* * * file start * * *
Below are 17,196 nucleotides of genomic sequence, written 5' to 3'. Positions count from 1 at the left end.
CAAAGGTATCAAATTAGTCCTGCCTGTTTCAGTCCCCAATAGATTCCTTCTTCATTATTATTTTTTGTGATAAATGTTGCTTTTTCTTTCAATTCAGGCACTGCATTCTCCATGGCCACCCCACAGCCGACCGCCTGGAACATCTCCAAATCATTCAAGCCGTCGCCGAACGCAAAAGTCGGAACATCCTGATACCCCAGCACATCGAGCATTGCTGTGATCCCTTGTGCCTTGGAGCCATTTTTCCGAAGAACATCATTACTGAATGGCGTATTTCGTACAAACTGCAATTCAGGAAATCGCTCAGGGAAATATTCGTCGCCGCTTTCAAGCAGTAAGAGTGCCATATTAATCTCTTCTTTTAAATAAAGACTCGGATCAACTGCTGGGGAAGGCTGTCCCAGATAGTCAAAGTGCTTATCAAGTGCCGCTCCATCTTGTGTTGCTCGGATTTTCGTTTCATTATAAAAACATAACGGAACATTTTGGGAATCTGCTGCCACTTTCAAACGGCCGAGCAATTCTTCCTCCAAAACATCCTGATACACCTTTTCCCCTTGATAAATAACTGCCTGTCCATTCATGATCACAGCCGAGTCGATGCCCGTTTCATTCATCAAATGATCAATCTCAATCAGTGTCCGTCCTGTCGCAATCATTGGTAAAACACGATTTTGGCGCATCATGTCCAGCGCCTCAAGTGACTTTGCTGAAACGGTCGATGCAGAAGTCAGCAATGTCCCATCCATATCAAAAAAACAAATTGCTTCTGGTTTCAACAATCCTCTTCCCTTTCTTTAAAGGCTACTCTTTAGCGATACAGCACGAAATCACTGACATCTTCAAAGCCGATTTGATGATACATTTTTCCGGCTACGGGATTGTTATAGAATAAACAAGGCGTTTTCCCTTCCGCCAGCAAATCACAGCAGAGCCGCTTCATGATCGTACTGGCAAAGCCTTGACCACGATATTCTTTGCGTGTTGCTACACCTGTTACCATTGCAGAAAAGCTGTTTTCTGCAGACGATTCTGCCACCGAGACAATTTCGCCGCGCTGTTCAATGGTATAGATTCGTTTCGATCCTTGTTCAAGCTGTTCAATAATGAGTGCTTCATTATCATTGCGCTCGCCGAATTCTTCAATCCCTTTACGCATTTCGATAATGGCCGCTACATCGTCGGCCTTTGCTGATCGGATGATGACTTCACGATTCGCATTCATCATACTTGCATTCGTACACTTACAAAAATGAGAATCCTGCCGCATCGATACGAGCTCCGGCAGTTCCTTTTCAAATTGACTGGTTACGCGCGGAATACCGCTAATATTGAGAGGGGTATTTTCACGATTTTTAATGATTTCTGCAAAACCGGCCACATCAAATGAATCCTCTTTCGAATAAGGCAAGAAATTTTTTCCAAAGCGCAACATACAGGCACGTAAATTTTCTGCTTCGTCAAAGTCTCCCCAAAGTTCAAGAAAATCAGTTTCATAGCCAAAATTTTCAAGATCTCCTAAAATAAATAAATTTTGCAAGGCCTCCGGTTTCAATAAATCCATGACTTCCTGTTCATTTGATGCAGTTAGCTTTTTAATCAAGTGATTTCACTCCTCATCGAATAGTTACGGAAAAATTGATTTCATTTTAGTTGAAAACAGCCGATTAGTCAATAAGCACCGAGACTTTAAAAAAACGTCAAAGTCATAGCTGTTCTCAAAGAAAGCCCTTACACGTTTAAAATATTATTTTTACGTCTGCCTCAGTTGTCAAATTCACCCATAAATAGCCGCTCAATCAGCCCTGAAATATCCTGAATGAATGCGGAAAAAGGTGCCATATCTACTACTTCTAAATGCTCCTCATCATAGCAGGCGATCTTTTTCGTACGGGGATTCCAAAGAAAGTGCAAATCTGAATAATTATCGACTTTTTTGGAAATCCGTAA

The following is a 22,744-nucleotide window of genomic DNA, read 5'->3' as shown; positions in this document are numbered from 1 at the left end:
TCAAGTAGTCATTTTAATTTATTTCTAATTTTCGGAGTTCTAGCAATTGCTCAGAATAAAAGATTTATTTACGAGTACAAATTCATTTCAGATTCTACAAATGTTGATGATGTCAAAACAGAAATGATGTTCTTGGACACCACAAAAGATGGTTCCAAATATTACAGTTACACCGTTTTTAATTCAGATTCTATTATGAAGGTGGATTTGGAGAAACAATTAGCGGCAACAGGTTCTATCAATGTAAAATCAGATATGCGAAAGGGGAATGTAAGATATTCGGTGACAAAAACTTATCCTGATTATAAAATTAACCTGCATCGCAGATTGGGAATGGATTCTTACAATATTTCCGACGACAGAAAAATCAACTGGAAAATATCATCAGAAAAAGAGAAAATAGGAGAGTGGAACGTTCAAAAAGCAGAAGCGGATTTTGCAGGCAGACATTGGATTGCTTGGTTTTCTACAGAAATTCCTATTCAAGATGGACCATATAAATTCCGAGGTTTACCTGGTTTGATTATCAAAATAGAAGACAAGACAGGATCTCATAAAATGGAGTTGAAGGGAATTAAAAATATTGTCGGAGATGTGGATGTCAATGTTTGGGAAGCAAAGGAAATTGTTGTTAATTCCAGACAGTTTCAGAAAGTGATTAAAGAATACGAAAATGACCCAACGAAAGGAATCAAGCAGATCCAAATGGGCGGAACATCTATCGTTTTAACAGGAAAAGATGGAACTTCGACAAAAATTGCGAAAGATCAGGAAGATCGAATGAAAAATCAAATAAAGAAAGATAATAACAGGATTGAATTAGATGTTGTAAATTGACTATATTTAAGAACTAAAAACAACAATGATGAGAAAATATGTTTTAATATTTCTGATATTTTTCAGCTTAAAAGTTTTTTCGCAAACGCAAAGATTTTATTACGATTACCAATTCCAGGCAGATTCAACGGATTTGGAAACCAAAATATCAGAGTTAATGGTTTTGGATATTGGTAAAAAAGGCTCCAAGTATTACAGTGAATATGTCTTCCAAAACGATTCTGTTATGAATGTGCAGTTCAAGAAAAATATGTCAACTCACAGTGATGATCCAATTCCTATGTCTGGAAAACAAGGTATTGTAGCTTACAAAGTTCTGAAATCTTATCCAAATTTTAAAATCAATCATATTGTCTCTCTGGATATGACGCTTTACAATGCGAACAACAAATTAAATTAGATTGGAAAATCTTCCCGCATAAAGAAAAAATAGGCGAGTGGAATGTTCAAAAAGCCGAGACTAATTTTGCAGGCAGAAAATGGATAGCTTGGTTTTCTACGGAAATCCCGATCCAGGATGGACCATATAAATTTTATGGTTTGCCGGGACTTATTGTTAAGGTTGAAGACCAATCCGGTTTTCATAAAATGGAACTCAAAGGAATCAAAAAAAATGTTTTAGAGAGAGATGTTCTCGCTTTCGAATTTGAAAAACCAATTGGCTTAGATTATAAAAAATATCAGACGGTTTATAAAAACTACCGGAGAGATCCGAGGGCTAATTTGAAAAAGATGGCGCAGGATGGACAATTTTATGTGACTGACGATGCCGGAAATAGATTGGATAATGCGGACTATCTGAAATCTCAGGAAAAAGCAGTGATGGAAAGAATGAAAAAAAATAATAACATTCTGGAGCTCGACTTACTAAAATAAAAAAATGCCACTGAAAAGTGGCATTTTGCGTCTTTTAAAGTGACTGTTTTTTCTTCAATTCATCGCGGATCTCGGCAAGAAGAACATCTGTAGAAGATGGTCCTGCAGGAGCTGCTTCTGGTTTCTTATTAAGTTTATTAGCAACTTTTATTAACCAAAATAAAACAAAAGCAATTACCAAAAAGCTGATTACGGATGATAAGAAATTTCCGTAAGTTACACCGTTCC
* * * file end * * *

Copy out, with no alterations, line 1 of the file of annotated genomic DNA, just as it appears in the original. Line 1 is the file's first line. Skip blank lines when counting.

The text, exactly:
Below are 17,196 nucleotides of genomic sequence, written 5' to 3'. Positions count from 1 at the left end.